Digital cameras don’t capture ready-made images. The data captured by the sensor has to be processed first. This happens automatically and instantaneously if you set the camera to shoot JPEG images. Many cameras don’t give you any other option. However, more advanced models like high end compact cameras, DSLRs and mirrorless cameras will also let […]
This is a standardised, universal file format for digital photos that can be displayed by practically any device without any kind of conversion. It uses powerful compression to reduce the file size of digital photos so that you can get more on to a memory card or a hard disk, and they’re quicker to transfer. There can be some loss of quality (often invisible to the naked eye), so for ultimate quality many photographers shoot photos in their camera’s RAW format instead. It’s only more advanced cameras that offer this RAW option, and it produces much larger files which you will need to process yourself later on.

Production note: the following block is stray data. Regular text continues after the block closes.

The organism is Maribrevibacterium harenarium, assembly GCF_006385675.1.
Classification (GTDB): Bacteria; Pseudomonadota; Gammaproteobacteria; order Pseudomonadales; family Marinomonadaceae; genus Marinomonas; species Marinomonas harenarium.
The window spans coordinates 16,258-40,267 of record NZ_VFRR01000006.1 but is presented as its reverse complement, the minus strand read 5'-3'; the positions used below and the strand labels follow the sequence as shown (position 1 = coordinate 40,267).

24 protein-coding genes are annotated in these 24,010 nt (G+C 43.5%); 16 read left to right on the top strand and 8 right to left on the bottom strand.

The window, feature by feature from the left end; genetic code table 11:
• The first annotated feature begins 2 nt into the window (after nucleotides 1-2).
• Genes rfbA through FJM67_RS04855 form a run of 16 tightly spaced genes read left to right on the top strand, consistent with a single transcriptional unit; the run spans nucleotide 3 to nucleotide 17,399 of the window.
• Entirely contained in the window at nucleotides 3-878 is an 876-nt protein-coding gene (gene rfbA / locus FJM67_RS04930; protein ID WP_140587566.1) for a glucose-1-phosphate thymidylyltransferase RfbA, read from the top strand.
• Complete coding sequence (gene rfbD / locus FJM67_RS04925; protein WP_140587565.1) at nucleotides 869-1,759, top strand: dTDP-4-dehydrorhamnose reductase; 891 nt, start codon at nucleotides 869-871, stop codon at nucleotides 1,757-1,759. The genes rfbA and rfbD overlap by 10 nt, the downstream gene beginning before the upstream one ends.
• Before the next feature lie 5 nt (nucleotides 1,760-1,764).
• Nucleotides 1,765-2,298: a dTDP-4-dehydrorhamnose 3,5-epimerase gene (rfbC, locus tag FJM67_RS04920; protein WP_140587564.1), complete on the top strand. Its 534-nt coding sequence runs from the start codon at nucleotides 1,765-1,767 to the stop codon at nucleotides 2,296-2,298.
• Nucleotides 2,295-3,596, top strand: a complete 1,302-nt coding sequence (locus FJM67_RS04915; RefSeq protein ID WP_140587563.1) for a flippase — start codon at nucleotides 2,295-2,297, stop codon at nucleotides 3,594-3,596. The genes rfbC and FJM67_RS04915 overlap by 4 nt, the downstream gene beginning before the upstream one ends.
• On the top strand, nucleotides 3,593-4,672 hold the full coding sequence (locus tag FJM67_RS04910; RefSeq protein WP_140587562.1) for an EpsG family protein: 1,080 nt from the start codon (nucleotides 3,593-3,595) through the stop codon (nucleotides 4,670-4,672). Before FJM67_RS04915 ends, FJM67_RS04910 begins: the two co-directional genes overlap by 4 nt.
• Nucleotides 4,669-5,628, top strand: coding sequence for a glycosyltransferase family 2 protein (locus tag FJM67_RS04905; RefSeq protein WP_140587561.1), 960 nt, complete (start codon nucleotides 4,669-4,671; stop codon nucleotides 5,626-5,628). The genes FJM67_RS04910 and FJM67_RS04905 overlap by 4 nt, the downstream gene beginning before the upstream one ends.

Digital cameras typically offer a range of ‘picture styles’ to suit different subjects or different tastes in color rendition. Canon calls these Picture Styles, Nikon calls them Picture Controls and other camera makers have their own names. They include options like ‘Vivid’, ‘Landscape’, ‘Portrait’ and ‘Black and white’, but the key point with all of […]
All digital data is made up of ‘bits’, and that includes digital images. In computing, ‘bits’ are either on or off, so there are only two possible values. But when you use them together the combinations are multiplied so you can record a much wider range of values. The number of bits used is the […]